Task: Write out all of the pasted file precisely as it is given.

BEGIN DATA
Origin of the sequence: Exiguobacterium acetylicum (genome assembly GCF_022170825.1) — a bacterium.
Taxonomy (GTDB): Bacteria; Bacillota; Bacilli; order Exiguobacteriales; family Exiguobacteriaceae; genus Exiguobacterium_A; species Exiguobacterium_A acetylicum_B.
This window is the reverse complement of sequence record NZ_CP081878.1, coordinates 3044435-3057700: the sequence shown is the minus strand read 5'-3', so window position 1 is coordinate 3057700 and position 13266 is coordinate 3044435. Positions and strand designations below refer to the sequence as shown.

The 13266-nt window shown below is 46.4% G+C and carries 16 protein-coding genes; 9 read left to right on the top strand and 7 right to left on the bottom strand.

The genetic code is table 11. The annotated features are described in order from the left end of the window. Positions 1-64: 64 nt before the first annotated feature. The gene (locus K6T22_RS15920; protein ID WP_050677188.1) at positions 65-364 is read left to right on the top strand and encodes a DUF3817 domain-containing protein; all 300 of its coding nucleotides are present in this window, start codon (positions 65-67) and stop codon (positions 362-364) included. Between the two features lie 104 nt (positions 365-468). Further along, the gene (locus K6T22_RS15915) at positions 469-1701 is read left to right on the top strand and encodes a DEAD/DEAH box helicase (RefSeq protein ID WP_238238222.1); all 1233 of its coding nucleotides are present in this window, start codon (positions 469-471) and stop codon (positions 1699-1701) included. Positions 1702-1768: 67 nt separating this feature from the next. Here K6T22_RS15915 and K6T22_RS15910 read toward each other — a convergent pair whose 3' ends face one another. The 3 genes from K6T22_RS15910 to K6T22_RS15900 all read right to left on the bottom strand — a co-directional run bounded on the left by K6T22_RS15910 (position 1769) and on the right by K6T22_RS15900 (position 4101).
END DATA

Origin of the sequence: Exiguobacterium acetylicum (genome assembly GCF_022170825.1) — a bacterium.
Taxonomy (GTDB): Bacteria; Bacillota; Bacilli; order Exiguobacteriales; family Exiguobacteriaceae; genus Exiguobacterium_A; species Exiguobacterium_A acetylicum_B.
This window is the reverse complement of sequence record NZ_CP081878.1, coordinates 3044435-3057700: the sequence shown is the minus strand read 5'-3', so window position 1 is coordinate 3057700 and position 13266 is coordinate 3044435. Positions and strand designations below refer to the sequence as shown.

The 13266-nt window shown below is 46.4% G+C and carries 16 protein-coding genes; 9 read left to right on the top strand and 7 right to left on the bottom strand.

The genetic code is table 11. The annotated features are described in order from the left end of the window. Positions 1-64: 64 nt before the first annotated feature. The gene (locus K6T22_RS15920; protein ID WP_050677188.1) at positions 65-364 is read left to right on the top strand and encodes a DUF3817 domain-containing protein; all 300 of its coding nucleotides are present in this window, start codon (positions 65-67) and stop codon (positions 362-364) included. Between the two features lie 104 nt (positions 365-468). Further along, the gene (locus K6T22_RS15915) at positions 469-1701 is read left to right on the top strand and encodes a DEAD/DEAH box helicase (RefSeq protein ID WP_238238222.1); all 1233 of its coding nucleotides are present in this window, start codon (positions 469-471) and stop codon (positions 1699-1701) included. Positions 1702-1768: 67 nt separating this feature from the next. Here K6T22_RS15915 and K6T22_RS15910 read toward each other — a convergent pair whose 3' ends face one another. The 3 genes from K6T22_RS15910 to K6T22_RS15900 all read right to left on the bottom strand — a co-directional run bounded on the left by K6T22_RS15910 (position 1769) and on the right by K6T22_RS15900 (position 4101).